Poem: Night Truths

Night Truths

It is later than safe.
The city street are mostly empty.
A few stragglers like yourself still walk.

The store fronts are closed,
all the displays brought inside,
Commerce gone dark.

If asked,
you could not say why
I am here.

Unable to sleep, you walk in the night
without a destination, without purpose,
A stray.

There are more of us than you imagine.
Strays I mean, wandering the streets,
but mostly in the daytime

when we are better disguised.
Here in the night,
we are all a little lost, comfortable in the dark.

It is a strange kind of dark.
The stars that surround you in your home
do not exist here.

There is noise. Traffic.
Trash bags on the street.
People sleeping on the sidewalks.

Steam rises from vents.
Lights in the alleyways.
Where you come from there are no alleyways.

None of this exists where you come from.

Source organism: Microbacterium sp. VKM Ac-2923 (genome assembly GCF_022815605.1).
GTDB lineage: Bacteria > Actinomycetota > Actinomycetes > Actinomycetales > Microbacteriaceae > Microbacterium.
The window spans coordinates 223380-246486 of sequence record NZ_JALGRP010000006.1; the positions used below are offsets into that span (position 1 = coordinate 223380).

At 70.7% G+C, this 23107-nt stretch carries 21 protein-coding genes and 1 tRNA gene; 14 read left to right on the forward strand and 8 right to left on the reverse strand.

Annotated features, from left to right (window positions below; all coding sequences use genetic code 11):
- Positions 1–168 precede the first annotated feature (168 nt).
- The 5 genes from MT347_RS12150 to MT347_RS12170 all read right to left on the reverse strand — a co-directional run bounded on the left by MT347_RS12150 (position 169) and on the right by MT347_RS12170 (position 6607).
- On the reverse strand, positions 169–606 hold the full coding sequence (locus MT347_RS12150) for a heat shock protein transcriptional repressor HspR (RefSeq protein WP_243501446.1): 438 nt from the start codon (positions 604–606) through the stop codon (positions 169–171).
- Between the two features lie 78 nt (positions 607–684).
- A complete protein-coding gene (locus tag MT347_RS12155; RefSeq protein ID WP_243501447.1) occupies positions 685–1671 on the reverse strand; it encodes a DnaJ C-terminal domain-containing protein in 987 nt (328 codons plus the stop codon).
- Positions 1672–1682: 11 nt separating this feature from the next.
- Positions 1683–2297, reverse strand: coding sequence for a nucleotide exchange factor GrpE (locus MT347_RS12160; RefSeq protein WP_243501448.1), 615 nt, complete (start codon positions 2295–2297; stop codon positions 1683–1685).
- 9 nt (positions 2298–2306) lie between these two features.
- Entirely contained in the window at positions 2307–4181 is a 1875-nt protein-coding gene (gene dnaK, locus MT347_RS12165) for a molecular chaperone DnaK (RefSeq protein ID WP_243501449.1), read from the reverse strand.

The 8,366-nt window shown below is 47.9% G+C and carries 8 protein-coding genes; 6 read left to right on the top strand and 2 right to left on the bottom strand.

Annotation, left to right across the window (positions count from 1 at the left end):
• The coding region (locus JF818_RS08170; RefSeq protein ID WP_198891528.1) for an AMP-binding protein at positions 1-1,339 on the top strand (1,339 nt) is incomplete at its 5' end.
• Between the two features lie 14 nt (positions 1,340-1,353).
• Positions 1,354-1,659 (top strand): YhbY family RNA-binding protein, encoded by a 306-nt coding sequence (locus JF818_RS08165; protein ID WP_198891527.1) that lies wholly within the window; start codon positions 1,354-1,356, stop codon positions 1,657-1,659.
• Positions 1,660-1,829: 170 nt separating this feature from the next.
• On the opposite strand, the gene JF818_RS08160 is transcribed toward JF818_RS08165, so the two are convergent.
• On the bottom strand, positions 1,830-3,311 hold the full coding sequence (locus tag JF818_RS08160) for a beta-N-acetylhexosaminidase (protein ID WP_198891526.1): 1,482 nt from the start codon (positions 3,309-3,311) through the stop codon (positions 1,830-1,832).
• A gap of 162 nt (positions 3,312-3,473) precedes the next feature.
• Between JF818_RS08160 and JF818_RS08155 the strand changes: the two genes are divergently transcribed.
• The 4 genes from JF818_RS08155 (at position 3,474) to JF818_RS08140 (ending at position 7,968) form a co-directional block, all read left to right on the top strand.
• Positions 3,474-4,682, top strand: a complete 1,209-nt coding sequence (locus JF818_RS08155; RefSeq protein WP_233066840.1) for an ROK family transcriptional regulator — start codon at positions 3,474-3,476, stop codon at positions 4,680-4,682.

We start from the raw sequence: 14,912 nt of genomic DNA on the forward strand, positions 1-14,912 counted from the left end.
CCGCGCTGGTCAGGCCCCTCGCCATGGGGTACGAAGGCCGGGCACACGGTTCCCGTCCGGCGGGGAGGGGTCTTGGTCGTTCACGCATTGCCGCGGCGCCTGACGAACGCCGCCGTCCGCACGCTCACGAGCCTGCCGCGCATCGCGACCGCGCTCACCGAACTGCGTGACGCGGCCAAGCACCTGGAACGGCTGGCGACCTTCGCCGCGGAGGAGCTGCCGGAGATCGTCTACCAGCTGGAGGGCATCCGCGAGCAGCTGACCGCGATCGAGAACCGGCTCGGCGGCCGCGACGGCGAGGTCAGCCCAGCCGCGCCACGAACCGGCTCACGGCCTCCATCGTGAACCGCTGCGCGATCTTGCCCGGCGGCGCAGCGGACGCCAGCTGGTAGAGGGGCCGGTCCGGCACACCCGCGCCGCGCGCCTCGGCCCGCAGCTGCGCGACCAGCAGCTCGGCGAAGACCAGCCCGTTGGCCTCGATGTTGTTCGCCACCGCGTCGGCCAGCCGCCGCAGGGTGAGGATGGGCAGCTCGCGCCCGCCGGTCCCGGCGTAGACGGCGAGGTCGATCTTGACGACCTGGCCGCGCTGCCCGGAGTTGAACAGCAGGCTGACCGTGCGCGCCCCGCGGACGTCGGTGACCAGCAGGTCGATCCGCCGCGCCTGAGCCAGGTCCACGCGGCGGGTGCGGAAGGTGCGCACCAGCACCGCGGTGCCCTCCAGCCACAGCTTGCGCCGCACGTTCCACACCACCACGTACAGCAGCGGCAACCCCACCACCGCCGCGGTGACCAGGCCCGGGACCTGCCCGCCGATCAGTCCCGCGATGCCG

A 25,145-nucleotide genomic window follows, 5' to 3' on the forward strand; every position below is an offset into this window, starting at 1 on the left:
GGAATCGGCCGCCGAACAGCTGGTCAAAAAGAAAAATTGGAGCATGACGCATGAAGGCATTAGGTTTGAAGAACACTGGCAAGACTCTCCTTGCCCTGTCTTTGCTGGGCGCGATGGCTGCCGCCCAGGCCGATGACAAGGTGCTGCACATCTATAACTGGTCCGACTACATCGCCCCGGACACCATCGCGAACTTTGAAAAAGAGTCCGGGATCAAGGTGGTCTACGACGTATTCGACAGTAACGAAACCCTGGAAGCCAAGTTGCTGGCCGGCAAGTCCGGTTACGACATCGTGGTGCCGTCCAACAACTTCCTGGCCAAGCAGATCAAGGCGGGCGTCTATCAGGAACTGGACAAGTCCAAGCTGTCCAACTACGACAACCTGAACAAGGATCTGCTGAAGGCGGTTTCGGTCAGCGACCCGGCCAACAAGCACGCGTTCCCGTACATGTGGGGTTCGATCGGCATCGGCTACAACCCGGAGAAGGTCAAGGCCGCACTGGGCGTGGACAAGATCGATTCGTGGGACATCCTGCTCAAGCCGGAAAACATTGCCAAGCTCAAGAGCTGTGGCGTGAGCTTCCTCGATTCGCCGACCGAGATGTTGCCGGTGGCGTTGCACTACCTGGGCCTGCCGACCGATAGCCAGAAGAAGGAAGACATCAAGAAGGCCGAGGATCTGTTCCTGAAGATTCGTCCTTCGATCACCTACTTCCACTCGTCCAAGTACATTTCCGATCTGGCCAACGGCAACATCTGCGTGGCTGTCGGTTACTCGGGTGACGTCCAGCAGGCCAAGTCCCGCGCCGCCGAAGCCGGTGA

There, people walk at night in peace. Not here.
Here there is a restlessness,

A film noir kind of energy,
an almost danger, a sense
that none of us are supposed to be here.

You look up. There are windows.
Rows of them, lit up and you wonder at them.
Who is there? What are they doing

this hour of the night?
Do they feel safe? Do you?

Strangely, you do.
You have always felt out of place,
Less safe around people than with,

more comfortable as you age,
with what you cannot see,
than what you can,

more a believer in the empty spaces of night
Than the bright gossamer lies of day.
Better to know your danger than not.

This is what you tell yourself
as you stop at Saint Josephs
and watch the saints shine, stained glass

and prayers
reaching into the night.

About this poem.

People tell you things. Some of them are true.

I have a weakness (I Know, one of many, many, many) for walking city streets at night. I know better, but like so many weaknesses, I still do it.

Tom

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